In fact the vast majority of characters in the book were just a huge bunch of creeps, bullies and bigots and the important thing is that they are not represented as heroic or in any way even remotely positive. I mention this because I read a few reviews on Goodreads calling out the slut shaming and bigotry – but I thought these were portrayed as BAD things and not condoned by the text in any way.
Finally, I need to mention my favourite character: Drea. She is a very secondary character who eventually helps Emily to figure out who the Furies are and someone, whom, I hope, will have her own arc in the sequel. Out of all characters, Drea is perhaps the only one who could be described as truly heroic in a more traditional way and I loved that she is the one to voice what this book is really about:
You don’t know anything, Emily Winters. All you know is your own little world and your own little life. But listen. The Furies aren’t doing anything good. I don’t want them to do anything other than disappear. Because what happens when I make a mistake? Who decides my fate? Me. Or at least the people around me. Not some otherworldly demon-goddess chick hell-bent on destruction.
Thea: I actually disagree with Ana because I found both Em and Chase to be extremely sympathetic characters, despite their actions and missteps. The thing is, no one is perfect. Everyone screws up. People cheat on their significant others, they laugh at the expense of someone else, they say cruel things, they bully, they fight, and they backstab. In high school, this is even more true as teens are just realizing the scope of their actions and struggling to grow up. I actually applaud Ms. Miles for this ugly, unflinching look at the actions of teenagers – so many times, high school feels so sanitized in YA novels (especially when there are vampires or whatever paranormal entity involved). Everyone has done something they are not proud of, and we just happen to be watching Em and Chase when they do those things.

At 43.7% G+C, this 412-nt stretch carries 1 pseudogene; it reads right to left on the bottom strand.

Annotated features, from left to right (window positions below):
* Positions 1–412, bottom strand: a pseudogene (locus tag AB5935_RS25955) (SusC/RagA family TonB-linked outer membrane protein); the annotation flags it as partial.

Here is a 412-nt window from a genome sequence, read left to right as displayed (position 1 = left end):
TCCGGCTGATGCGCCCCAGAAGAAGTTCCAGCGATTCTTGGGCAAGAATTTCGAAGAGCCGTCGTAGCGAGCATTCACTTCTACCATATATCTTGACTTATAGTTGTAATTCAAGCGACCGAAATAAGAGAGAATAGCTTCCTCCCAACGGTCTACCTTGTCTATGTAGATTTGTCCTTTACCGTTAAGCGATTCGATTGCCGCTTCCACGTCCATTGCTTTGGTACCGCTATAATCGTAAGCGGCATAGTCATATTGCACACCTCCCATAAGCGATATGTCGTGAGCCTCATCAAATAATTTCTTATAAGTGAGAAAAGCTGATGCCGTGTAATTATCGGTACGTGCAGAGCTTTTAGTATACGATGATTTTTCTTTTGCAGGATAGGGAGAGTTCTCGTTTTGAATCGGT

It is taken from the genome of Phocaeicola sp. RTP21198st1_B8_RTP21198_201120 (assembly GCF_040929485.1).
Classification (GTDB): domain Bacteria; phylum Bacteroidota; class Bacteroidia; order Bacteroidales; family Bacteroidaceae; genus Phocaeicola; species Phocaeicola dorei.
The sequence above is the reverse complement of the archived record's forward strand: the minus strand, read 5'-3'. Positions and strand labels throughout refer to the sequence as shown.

Chase’s actions are much more dramatic than Em’s, but even though he has been a colossal asshole, reading his narrative, one understands his fear, and anger, and sense of impotence in a world where his friends get everything they want, while he has to pretend and struggle so hard to fit in. A poor kid living in a trailer with his mom, Chase has fought tooth and nail his way up the social ladder at school, and will do anything to protect his standing – and this is from where Chase’s motivations stem. Proud, desperate, and with enormous abandonment issues, it’s easy to see where Chase is coming from.
Em is also laid bare for the world with her narrative. Although she acts on her off-limits crush, Em isn’t just a backstabbing bitch that gleefully throws herself at her best friend’s boyfriend, Zach. Even though she does a horrible, horrible thing by betraying Gabby’s trust, we see that she feels incredible guilt for her actions and justifies the relationship because she genuinely thinks that Zach loves her and not Gabby, and will break the news to her soon. It’s a familiar tale, and I loved that instead of judging these teens for their actions, Ms. Miles shows them as real people. We understand these characters, we sympathize with them because they are reflections of reality. Fury certainly doesn’t condone their actions, but these characters aren’t demonized, either. And I think that is what sets the novel apart.
Final Thoughts, Observations & Rating:
Ana: Fury is an edgy, dark Paranormal YA which incorporates elements of Greek Mythology in a way that blew my mind away. THAT’s how you do Greek Mythology-meets-Paranormal YA, folks. Highly recommended.
Thea: I wholeheartedly agree. Fury completely took me by surprise, and is the perfect antidote for lackluster retellings and paranormal mediocrity. Absolutely recommended.
Notable Quotes/Parts: From Chapter 1:
Emily Winters stood in front of her bedroom mirror, a fluffy white towel wrapped around her torso, as she tried to work a tangle from her dark, dripping hair.